Tom Selleck has been saying in interviews for the Aussie Western "Quigley Down Under" that he felt a bit ill at ease since the title character seems more perfectly suited to an old-time, bigger-than-life veteran Western star like John Wayne.
His modesty is refreshing but unnecessary. I'm hard-pressed to recall the last time an actor seemed more perfectly suited to a movie role than Selleck is to Matthew Quigley.Of course, it's also hard to remember the last time a Western came to town, aside from "Back to the Future, Part III," which was more of a comic anti-Western.
This isn't Selleck's first time in the saddle, of course. Fans who remember his salad days may recall the Louis L'Amour TV movies "The Sacketts" and "The Shadow Riders."
But "Quigley" is Selleck's first big-screen Western - and let's hope it's not his last.
Selleck plays a Wyoming cowpoke who seriously adheres to the code of the Old West. He sails to Australia, answering an ad by wealthy landowner Alan Rickman, who wants a sharpshooter - specifically a sharpshooter who can hit faraway targets.
The moment he lands, Selleck, trying to defend the honor of half-crazy expatriate Texican Laura San Giacomo, finds himself in a fight with three hired guns. San Giacomo is a wildcat among a group of prostitutes whose services, it turns out, have been by Selleck's new boss.
So they make peace and head out for Rickman's ranch, a three-day trek across the scorching desert outback. Eventually, Selleck gets to back up his sharpshooting claims, picking off a bucket that is so far away the audience can barely see it. (Imagine this on video.)
Once he's made a favorable impression, however, Selleck finds out why Rickman has hired him - he's looking for a hit man to help him knock off the local aborigines.
Selleck, of course, is appalled and it isn't long before he and San Giacomo are left for dead in the middle of the desert. But, as if it would surprise you, they manage to survive, and Selleck soon becomes a real thorn in Rickman's side.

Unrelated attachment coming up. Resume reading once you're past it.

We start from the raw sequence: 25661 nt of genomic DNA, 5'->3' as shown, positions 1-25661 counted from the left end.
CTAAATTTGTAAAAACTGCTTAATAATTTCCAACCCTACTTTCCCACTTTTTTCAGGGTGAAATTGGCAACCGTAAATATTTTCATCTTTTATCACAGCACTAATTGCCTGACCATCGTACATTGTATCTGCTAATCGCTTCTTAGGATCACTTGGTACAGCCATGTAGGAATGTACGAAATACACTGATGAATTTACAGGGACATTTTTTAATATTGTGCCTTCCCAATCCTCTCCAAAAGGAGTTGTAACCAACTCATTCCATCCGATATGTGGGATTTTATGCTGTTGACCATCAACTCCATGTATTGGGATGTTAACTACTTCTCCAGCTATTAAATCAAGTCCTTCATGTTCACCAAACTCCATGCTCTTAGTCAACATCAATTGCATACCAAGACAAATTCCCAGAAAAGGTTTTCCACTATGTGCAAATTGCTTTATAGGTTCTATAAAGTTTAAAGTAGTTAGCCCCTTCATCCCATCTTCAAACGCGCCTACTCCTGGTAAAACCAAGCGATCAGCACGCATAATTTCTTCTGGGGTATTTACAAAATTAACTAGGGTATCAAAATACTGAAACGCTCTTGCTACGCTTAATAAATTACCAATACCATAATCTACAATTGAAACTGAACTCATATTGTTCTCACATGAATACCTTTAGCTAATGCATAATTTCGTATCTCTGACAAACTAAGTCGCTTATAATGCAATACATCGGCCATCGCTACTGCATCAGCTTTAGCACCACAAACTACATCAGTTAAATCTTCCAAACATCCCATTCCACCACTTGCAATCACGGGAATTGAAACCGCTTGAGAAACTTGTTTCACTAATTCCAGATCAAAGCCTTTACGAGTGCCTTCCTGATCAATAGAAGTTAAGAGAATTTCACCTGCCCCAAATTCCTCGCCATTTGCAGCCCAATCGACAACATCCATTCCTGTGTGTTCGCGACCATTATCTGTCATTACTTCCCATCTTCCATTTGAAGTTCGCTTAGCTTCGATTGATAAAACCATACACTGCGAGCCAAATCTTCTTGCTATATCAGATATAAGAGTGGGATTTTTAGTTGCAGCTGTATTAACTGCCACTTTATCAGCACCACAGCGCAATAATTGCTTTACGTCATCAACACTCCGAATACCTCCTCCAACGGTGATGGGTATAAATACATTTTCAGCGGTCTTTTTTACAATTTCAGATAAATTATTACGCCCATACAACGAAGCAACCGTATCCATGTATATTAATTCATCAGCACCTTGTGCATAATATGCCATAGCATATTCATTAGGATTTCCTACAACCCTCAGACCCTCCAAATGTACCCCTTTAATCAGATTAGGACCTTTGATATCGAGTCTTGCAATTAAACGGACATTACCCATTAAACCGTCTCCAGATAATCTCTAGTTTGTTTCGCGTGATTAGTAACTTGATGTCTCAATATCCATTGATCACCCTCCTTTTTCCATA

Aside from the Australian twist, "Quigley Down Under" is little more than a basic Western formula picture, with a towering deadeye cowboy going up against a ruthless landowner, ending with a one-on-one shootout in the corral and riding - or, in this case, sailing - off into the sunset with the girl. There just happen to be kangaroos hopping around in the background.
As you might expect, the film's violence is escalated beyond what would have been allowed in movies during the Western's heyday, in this case with a lot of women and children being gunned down by Rickman's evil henchmen. (This is not a movie for wee ones.)
Rickman may be remembered as the delicious villain of the first "Die Hard," and he does another dandy job of giving us someone to hate, especially since this character is a sort of outback Hitler, attempting to exterminate the aborigines. But the film could have benefited from a few other memorable villains in his employ. As it is, they are all one-note.
Selleck and San Giacomo (the sister in "sex, lies and videotape" and Julia Roberts' best friend in "Pretty Woman") are terrific, however, and there's a crackling chemistry between them, though it's hardly used.
Selleck is easygoing, charming and fun, but the feisty San Giacomo gets the lion's share of the laughs. Her character is also somewhat poignant, with a tragic past, though her mental illness, which comes and goes, is treated perhaps a bit too lightly. But hey, this is a Western adventure, not a psychological character study.
The score, by Basil Polidouris, perfectly compliments the action, and director Simon Wincer, best known for the superb TV miniseries "Lonesome Dove," knows how to use the Australian landscape to great advantage, though he doesn't seem very adventurous here.
John Hill's script clings a bit too much to old-fashioned Western movie cliches and more could have been made of the Aussie setting. But it's an enjoyable entertainment, and aspires to no more.
Besides, it's come along at just the right moment. Surrounded by gangster melodramas, an old-fashioned Western looks even better.
"Quigley Down Under" is rated PG-13 for violence, a few profanities and some partial nudity among the native aborigines.